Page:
Jennifer and Austin Ruple standing in their hemp farm

Jennifer and Austin Ruple, owners of Pur IsoLabs in Bergheim. Photo by Crystal Henry

Down a rural farm road on the outskirts of Bergheim, 40 minutes north of San Antonio, lies the green pasture nurturing Texas’ first legal hemp farm. At Texas First Hemp, visitors can take a look inside the farming operation, demystifying some of the stigma and buying samples on their way out.

Owners Jennifer and Austin Ruple were some of the first to receive hemp-growing permits after the Texas Legislature passed House Bill 1325 in June 2019, legalizing hemp farming in Texas. Hemp is a variety of cannabis that contains less than .3% THC, a compound known to produce psychoactive effects. The Ruples primarily focus on cannabidiol, or CBD, a naturally occurring extractable compound found in hemp plants. Hemp has been used in everything from soaps, clothing, and diapers to paper, foods, and building materials.

The Ruples became licensed in spring 2020 just after COVID-19 hit, and they were the first in the state to have seeds planted that would grow into the first legal hemp plants in Texas.

“People think of this industry, and they think long hair and beanies, but it’s all about integrity,” Austin says. “It’s all above-board. It is becoming more popular and so much more mainstream.”


Tours are offered Mon.-Sat. at 11 a.m. and 5:30 p.m. Call (830)-755-8000 to book your tour or shopping appointment in advance.

46 FM 3351, Bergheim

Now that those seeds have blossomed into 8-foot plants with leaves and buds, they’re ready for harvest, and the Ruples have opened the farm to tours. While nearby Fredericksburg attracts wine lovers, people with an appreciation for hemp can go behind the scenes of the process.

Austin walks guests through the plant’s life cycle from seedling to harvest, explaining the differences in THC levels between hemp and its cousin, marijuana, which contains up to 30% THC. He tells visitors how the plants are cultivated, as well as the Texas Department of Agriculture’s rigorous standards that have to be met in order to stay in business. “Our goal is to serve and educate,” Austin says.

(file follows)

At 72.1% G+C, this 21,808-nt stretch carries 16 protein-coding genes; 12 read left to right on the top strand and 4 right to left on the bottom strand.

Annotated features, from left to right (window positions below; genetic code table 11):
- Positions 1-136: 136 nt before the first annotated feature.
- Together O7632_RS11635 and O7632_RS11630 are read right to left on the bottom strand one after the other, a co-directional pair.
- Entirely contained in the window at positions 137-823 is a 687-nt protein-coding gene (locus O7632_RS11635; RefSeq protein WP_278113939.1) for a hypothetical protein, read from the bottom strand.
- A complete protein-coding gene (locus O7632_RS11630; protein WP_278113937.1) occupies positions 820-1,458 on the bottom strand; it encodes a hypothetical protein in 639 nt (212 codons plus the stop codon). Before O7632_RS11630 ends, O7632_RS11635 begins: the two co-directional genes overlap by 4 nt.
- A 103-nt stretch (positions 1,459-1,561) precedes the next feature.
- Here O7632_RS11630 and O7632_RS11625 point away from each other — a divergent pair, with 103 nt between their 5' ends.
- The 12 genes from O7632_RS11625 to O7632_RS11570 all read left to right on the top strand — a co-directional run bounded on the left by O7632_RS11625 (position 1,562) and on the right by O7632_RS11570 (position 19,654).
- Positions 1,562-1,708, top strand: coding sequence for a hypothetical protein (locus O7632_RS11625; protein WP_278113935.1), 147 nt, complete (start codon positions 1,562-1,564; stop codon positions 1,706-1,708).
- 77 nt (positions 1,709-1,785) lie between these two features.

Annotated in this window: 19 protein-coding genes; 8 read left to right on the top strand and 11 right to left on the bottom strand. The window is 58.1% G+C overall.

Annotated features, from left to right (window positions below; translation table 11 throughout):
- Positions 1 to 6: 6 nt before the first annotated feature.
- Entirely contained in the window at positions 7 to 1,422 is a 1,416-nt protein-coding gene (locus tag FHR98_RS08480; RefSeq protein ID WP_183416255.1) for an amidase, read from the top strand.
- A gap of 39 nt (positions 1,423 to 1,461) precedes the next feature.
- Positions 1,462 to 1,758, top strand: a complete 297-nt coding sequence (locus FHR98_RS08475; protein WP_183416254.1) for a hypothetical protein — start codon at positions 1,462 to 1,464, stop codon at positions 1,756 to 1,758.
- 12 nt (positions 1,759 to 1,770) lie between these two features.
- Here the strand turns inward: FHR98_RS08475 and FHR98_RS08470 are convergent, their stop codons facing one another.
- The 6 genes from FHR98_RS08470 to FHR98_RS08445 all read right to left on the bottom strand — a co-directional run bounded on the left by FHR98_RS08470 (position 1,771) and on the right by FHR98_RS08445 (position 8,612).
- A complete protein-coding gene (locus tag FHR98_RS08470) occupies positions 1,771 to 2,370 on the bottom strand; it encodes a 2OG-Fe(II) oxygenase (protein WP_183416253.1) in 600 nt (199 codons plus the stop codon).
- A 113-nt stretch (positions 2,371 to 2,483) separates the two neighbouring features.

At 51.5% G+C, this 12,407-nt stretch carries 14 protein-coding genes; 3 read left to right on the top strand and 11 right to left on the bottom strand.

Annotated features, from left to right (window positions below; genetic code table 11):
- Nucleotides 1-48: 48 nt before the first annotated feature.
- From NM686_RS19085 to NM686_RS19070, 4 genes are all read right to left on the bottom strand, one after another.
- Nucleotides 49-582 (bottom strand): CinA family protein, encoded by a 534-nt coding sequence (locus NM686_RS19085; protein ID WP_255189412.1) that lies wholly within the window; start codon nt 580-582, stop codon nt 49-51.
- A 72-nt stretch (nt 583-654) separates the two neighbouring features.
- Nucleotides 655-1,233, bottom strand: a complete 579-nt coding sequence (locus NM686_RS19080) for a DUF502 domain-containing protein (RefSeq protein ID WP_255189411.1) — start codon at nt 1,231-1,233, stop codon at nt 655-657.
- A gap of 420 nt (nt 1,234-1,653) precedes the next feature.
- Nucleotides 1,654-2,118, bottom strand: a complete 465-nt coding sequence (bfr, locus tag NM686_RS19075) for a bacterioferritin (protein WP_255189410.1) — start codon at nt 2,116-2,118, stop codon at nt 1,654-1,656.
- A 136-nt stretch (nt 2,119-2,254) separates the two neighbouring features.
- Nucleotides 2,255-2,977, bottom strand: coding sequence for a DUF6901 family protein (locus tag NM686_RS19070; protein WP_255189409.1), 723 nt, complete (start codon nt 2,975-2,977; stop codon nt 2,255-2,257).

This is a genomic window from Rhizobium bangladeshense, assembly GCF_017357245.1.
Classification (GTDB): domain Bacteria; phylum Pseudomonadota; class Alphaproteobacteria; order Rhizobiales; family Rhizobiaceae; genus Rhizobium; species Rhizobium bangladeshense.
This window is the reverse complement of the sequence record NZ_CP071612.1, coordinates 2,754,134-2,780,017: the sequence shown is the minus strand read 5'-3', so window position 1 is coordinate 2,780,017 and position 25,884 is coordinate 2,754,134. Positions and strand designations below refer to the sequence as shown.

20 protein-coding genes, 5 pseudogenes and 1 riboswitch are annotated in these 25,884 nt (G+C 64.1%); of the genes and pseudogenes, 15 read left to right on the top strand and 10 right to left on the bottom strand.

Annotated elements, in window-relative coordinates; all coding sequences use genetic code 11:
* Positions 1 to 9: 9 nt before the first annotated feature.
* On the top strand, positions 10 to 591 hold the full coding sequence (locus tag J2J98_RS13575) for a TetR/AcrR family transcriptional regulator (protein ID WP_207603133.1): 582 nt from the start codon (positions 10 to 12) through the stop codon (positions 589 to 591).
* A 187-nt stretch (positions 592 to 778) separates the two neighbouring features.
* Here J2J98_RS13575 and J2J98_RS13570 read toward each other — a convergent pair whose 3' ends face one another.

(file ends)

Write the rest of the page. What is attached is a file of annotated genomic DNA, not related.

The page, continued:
Rows of hemp plants at Texas First Hemp

Rows of hemp plants at Texas First Hemp in Bergheim. Photo by Crystal Henry

The tours, which began this summer, draw a diverse crowd, including motorcycle clubs, parents with their young children, and other hemp farmers looking for tips and tricks. Throughout harvest season, which runs through late October, guests are able to help select and cut stalks ready to be hung and dried on the property.

New plants will go in the ground in November. Austin says he’ll continue the tours year-round so people can follow the process and see where their hemp products come from.

He shows techniques to cull unhealthy plants and to properly grow and cut the plants, and he shares some of the challenges he’s faced in their first year, like worms and bud rot. Guests can touch and smell the difference between strains of hemp with names like Titan, The Wife, Trump 2, and Cherry Bubblegum. And the Ruples encourage people to bring their own picnic to enjoy under the farm’s sprawling oaks.

visitors to the hemp farm holding a piece of a hemp plant

Visitors to the hemp farm can help in the harvest process during some tours. Photo by Crystal Henry

The Ruples have been in the CBD business for years. Through their company, Pur IsoLabs, they have been formulating custom CBD products with hemp from Kentucky and Oregon. Now, this farm gives them a chance to grow and manufacture purely Texas products.

Austin says they intend to dry several thousand pounds of hemp at a time, and other local hemp farmers have arranged to bring their crops to the Ruples’ farm to be dried and processed. The farm got its processing license in September, which allows them to extract onsite. It will likely be the first fully vertical hemp and CBD operation in the state that grows, harvests, dries, extracts, formulates, and manufactures CBD and hemp products in one place.

After the tours, guests tend to linger in the shop, which sells CBD lotions, hemp flower, balms, oils, beverage tinctures, and chocolate bars. Giddy laughs echo through the air as people taste the previously forbidden fruit. But Ruple, who started his career as a peanut farmer, happily answers questions in his mission to destigmatize the industry and distribute products he believes will aid in the health and wellness of Texans who need it.


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